(In part one, Jason Box appeared as one of the scientists exploring the birth of icebergs. Some extremely dangerous stunts like diving in glacier lakes.)


Protege Cuajimalpa

It is a shame that I cannot see "Operation Iceberg" because BBC blocks people living in other countries, like Mexico.
Just a comment to have free access on Internet pages around the world.



you are quite right - you really missed my line of thinking.

Please hit my posts in Typepad and a have quick read through the following posts: Sep 29, Oct 9, Oct 11 and "5 days ago".

This may give you a hint of what is going on in the Arctic this autumn.

Let me just summarise the main points in case you do not wish to spend an hour or so following all the links and references.

Gravity, in the form of katabatic winds may be a key driver, which in my mind is essential to keep open the "Triple-B" seas this autumn.

I started off in the Baffin Bay/Melville Bay area. What we have seen upwelling there this past month is normally referred to as Irminger Current water.

Then we move to the Barents/Kara seas area. What we see upwelling there is normally referred to as North Atlantic Drift water.

Both of these anomalies are easy to grasp, when you take into account the warm Gulf Stream this year.

The third persistent anomaly in the Beaufort Sea is a bit more tricky, since Pacific water seems to be out of the question. In my reasoning and also supported by the Polyakov et al. paper, it may be intermediate Atlantic Water (entering through the Fram Strait) that has circulated the Arctic Basin, and now pops up in the Beufort Sea.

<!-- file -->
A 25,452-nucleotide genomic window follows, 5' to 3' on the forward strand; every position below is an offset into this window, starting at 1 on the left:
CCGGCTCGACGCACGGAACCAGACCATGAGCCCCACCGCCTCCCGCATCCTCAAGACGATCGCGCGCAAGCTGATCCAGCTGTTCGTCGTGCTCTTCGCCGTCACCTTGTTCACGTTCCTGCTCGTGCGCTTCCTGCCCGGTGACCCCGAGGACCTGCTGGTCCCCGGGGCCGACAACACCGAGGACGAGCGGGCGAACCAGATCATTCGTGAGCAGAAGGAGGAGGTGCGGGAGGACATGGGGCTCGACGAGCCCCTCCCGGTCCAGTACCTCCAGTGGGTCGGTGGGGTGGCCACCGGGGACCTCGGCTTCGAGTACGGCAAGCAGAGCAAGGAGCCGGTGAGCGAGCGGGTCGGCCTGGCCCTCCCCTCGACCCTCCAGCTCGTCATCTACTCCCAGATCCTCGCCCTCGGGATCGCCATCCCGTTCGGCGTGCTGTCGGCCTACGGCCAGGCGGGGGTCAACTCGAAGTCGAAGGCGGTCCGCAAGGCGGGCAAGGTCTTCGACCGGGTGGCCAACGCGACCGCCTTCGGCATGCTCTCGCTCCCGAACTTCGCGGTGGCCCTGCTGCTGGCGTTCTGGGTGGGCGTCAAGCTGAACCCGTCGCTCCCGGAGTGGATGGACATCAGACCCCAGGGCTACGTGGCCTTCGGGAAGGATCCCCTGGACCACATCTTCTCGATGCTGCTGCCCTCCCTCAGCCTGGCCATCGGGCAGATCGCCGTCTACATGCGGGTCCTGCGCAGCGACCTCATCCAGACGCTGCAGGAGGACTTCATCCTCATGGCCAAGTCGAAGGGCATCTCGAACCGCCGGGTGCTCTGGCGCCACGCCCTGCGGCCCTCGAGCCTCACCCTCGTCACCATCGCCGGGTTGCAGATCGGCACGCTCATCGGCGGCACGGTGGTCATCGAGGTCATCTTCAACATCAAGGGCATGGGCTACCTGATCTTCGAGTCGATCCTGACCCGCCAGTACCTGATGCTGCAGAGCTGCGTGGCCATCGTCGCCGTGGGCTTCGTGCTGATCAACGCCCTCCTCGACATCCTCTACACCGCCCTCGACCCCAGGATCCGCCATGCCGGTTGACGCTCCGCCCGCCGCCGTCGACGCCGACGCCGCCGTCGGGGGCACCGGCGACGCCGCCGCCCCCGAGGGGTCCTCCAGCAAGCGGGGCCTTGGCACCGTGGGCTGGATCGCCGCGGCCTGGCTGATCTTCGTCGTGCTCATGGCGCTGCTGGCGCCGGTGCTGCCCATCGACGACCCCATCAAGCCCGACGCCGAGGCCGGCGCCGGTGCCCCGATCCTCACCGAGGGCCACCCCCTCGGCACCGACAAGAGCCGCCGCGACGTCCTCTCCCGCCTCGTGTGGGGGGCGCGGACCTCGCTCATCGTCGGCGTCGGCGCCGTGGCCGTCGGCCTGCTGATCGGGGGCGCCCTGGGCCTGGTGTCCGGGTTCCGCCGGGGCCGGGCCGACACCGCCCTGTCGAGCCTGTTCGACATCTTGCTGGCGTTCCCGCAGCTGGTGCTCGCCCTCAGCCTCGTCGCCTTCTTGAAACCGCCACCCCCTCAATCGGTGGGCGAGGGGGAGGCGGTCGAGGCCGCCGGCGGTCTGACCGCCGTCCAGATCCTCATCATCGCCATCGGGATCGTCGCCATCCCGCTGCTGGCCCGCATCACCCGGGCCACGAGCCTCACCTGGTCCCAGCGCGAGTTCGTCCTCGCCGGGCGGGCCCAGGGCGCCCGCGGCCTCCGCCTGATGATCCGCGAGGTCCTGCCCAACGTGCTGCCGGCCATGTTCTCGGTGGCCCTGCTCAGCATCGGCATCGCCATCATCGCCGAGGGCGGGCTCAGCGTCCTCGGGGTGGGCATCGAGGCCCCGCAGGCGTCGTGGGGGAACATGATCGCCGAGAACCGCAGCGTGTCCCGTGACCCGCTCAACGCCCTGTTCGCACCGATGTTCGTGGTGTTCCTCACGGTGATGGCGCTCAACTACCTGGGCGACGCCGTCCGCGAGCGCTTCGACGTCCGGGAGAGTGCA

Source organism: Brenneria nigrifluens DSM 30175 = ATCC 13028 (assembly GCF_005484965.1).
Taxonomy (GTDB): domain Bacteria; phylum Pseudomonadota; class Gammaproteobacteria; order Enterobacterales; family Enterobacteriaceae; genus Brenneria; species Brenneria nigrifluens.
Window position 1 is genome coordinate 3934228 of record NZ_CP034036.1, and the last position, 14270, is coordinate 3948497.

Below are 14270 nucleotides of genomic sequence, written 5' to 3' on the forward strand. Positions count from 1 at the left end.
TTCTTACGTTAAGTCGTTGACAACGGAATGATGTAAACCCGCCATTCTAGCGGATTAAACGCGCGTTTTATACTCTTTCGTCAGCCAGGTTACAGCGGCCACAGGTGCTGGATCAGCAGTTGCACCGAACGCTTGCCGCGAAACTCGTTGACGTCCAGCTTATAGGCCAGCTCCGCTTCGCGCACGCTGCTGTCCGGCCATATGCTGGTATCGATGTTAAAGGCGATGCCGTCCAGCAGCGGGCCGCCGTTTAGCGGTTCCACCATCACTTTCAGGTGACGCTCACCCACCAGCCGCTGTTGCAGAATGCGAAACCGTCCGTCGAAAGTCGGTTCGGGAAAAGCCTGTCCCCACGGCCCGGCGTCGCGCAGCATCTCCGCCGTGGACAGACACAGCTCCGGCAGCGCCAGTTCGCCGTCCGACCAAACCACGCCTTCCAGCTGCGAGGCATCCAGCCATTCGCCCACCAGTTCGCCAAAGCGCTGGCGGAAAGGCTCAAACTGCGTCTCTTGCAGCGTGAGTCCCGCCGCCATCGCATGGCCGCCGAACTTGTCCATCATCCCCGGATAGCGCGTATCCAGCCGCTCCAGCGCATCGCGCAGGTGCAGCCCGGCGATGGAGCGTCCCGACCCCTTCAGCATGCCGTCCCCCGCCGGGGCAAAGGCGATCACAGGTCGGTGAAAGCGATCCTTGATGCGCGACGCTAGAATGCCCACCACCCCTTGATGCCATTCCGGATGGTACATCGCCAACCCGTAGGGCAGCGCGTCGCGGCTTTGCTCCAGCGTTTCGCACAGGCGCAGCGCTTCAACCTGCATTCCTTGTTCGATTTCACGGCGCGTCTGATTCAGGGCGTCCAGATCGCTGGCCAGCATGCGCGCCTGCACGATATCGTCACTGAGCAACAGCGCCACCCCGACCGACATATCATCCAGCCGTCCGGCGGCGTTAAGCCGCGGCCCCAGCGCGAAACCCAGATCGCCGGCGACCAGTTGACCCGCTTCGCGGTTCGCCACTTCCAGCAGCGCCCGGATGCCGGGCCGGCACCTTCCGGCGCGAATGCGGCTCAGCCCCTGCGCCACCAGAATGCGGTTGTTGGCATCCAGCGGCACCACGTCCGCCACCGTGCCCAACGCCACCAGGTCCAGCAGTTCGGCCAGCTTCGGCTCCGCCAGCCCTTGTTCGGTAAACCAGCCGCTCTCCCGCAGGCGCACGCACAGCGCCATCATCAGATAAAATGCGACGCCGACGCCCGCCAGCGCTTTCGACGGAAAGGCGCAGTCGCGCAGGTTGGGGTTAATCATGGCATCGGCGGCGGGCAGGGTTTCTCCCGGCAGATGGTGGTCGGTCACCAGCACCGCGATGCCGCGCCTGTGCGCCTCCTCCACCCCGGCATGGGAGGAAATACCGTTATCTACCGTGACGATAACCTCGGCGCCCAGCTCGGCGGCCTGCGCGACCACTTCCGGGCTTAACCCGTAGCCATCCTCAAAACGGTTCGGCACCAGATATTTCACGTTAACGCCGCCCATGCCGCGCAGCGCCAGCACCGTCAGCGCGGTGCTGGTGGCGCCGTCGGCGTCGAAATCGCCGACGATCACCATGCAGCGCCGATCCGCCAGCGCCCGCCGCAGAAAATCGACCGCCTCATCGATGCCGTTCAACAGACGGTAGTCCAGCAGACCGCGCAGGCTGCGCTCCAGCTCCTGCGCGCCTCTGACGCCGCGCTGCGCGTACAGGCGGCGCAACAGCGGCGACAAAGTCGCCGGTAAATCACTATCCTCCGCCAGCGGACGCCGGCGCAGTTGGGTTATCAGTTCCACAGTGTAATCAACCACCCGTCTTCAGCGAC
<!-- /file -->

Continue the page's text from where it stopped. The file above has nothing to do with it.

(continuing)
To get this upwelling going for an extended period of time in the autumn, you really need persistent katabatic winds off the North Slope of Alaska, as well as a "stubborn low" over the Beaufort Sea.

Local summer sunshine is not enough to keep these three anomalies open in the autumn.




Apparently I switched something on in the comment settings (some beta stuff called TypePad Connect). The pros were that I could choose between threaded comments or listed (numbered) comments, and that folks could edit their comments and reply to other comments. Cons were that the width of the comment column decreased considerably, you had to push the reply button twice (first time took you to the top of the post), and my comment notification mails looked less practical.

So I've reverted to the old situation, and hopefully TypePad will introduce some of that beta functionality soon. I personally like numbered comments, and an edit button always comes in handy.

Jim Hunt

Does this count as more weirdness, or is it by any chance the new normal, as SteveG was perhaps suggesting?

Here's an article from Bloomberg Businessweek about Super Storm Sandy, hot off the presses: